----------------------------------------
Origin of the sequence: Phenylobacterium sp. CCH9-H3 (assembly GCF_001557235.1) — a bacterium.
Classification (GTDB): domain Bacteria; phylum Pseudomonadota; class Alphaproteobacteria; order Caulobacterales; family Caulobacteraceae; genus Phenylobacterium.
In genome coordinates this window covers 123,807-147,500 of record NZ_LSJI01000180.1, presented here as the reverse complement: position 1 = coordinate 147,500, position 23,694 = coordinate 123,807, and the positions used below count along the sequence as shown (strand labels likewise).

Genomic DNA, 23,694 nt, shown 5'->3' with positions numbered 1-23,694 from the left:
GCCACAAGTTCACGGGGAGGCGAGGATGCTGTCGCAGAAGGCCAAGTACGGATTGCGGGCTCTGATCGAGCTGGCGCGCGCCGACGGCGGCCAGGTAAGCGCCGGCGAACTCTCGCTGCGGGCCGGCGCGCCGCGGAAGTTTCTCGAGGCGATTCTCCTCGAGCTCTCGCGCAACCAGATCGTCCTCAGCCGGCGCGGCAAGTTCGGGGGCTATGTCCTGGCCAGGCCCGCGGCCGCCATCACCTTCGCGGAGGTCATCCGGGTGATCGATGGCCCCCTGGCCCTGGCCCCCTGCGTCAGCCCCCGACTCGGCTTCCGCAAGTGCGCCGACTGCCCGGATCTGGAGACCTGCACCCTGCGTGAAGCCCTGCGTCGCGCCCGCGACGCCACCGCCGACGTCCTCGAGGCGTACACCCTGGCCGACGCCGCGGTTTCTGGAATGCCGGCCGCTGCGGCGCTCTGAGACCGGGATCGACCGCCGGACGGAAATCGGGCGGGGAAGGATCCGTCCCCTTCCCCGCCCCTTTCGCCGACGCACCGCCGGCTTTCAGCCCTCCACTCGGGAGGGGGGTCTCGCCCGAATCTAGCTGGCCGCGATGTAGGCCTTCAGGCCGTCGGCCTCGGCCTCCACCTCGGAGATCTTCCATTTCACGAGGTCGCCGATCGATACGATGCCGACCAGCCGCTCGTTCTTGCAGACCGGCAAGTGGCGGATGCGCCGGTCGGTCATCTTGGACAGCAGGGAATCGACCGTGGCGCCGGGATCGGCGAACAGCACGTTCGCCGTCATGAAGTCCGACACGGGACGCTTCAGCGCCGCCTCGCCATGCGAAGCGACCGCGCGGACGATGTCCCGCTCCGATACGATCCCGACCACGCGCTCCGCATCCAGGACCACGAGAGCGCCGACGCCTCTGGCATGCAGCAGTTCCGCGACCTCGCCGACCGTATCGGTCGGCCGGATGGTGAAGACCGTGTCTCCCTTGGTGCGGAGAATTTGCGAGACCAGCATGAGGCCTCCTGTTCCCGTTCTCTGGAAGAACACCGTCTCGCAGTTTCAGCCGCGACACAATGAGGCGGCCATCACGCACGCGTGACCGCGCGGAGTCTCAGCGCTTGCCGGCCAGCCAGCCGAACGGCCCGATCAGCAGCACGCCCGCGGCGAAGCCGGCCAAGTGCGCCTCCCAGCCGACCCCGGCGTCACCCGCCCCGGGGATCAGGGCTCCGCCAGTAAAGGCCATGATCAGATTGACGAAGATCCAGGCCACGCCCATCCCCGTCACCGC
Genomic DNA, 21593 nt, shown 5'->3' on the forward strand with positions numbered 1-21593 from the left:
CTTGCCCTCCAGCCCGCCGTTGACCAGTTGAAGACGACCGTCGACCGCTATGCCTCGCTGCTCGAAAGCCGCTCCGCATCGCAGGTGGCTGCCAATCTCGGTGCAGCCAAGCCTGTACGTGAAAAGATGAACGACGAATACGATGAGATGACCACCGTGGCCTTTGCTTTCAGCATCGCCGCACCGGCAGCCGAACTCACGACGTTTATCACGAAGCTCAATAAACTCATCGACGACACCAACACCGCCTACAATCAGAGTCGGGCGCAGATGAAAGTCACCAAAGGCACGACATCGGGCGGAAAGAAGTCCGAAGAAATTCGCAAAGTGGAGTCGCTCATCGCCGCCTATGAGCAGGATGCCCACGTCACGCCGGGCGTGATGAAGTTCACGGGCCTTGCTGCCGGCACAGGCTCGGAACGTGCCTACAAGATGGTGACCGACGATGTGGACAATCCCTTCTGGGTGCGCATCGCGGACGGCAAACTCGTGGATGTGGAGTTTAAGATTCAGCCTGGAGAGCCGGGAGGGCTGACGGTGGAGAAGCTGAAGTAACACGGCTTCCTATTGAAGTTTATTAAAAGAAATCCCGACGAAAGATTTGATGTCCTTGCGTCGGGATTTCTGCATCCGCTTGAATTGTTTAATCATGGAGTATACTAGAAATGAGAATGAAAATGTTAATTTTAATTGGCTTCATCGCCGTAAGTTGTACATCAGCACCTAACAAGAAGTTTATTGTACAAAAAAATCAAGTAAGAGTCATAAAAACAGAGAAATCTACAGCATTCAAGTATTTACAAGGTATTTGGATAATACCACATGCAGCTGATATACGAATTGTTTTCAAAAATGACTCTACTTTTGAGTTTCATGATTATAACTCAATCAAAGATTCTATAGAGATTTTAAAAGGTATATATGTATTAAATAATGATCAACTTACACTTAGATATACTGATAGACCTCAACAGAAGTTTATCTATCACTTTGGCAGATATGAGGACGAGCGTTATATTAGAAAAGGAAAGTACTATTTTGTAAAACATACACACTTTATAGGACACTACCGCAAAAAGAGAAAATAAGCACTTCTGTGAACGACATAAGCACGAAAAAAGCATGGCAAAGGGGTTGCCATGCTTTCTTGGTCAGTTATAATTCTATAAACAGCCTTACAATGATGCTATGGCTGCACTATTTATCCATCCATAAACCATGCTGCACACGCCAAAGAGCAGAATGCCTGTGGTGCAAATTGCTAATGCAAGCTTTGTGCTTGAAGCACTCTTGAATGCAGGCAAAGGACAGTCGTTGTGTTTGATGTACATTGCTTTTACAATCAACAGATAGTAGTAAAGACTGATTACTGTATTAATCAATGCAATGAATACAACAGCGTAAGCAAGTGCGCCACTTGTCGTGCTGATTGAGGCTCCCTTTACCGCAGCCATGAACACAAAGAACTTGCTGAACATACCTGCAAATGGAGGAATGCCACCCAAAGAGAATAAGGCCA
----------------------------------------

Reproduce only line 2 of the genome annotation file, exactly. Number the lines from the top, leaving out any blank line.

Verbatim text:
Classification (GTDB): domain Bacteria; phylum Pseudomonadota; class Alphaproteobacteria; order Caulobacterales; family Caulobacteraceae; genus Phenylobacterium.